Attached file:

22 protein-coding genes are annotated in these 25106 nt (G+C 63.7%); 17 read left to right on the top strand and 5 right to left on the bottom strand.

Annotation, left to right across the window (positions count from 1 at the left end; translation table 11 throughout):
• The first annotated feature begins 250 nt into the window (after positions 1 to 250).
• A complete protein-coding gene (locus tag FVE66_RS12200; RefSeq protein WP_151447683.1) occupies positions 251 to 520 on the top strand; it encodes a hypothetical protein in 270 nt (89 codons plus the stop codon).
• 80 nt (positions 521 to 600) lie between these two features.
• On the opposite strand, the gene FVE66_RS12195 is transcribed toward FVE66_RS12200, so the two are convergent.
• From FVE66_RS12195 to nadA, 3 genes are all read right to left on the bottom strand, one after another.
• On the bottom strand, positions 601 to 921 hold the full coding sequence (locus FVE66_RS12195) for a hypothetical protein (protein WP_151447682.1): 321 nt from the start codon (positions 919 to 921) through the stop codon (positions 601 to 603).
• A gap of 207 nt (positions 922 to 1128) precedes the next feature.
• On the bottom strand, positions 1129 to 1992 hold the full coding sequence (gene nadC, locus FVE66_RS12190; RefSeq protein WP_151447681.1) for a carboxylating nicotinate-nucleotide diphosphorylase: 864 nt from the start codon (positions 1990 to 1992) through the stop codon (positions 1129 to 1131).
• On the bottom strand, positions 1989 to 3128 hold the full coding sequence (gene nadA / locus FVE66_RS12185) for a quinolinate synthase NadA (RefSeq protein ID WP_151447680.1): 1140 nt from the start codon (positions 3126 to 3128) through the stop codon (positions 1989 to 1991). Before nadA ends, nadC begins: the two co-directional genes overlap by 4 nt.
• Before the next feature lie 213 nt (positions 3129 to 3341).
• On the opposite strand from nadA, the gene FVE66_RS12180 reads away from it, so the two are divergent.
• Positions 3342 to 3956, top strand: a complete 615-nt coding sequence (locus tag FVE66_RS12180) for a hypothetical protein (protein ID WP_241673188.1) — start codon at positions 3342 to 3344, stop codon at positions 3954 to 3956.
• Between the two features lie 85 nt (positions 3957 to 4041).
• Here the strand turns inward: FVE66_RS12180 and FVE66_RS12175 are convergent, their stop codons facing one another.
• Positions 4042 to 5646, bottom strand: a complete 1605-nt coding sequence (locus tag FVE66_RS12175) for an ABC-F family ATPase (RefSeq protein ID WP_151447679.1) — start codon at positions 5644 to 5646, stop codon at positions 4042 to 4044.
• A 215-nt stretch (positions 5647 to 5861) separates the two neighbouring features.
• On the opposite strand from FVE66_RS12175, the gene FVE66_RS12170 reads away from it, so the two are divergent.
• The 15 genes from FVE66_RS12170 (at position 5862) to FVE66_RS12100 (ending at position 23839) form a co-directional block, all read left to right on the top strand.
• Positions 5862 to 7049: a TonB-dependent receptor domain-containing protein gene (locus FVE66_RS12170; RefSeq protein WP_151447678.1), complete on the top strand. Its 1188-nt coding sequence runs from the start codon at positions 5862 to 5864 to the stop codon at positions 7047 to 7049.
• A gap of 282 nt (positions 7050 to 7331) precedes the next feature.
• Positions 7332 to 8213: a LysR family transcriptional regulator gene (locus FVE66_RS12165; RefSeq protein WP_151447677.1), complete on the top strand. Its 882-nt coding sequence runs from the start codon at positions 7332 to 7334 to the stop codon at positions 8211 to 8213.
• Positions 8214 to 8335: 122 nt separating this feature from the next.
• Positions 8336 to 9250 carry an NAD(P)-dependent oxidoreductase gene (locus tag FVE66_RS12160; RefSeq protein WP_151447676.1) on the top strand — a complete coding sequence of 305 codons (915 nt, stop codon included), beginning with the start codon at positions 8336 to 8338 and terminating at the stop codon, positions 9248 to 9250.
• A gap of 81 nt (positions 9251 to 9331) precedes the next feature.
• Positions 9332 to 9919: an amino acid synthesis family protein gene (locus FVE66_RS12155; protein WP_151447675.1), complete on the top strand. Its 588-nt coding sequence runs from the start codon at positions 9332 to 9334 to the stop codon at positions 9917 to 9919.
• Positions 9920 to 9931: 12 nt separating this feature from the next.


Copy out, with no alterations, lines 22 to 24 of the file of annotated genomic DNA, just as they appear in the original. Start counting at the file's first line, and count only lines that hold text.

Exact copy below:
• A gap of 282 nt (positions 7050 to 7331) precedes the next feature.
• Positions 7332 to 8213: a LysR family transcriptional regulator gene (locus FVE66_RS12165; RefSeq protein WP_151447677.1), complete on the top strand. Its 882-nt coding sequence runs from the start codon at positions 7332 to 7334 to the stop codon at positions 8211 to 8213.
• Positions 8214 to 8335: 122 nt separating this feature from the next.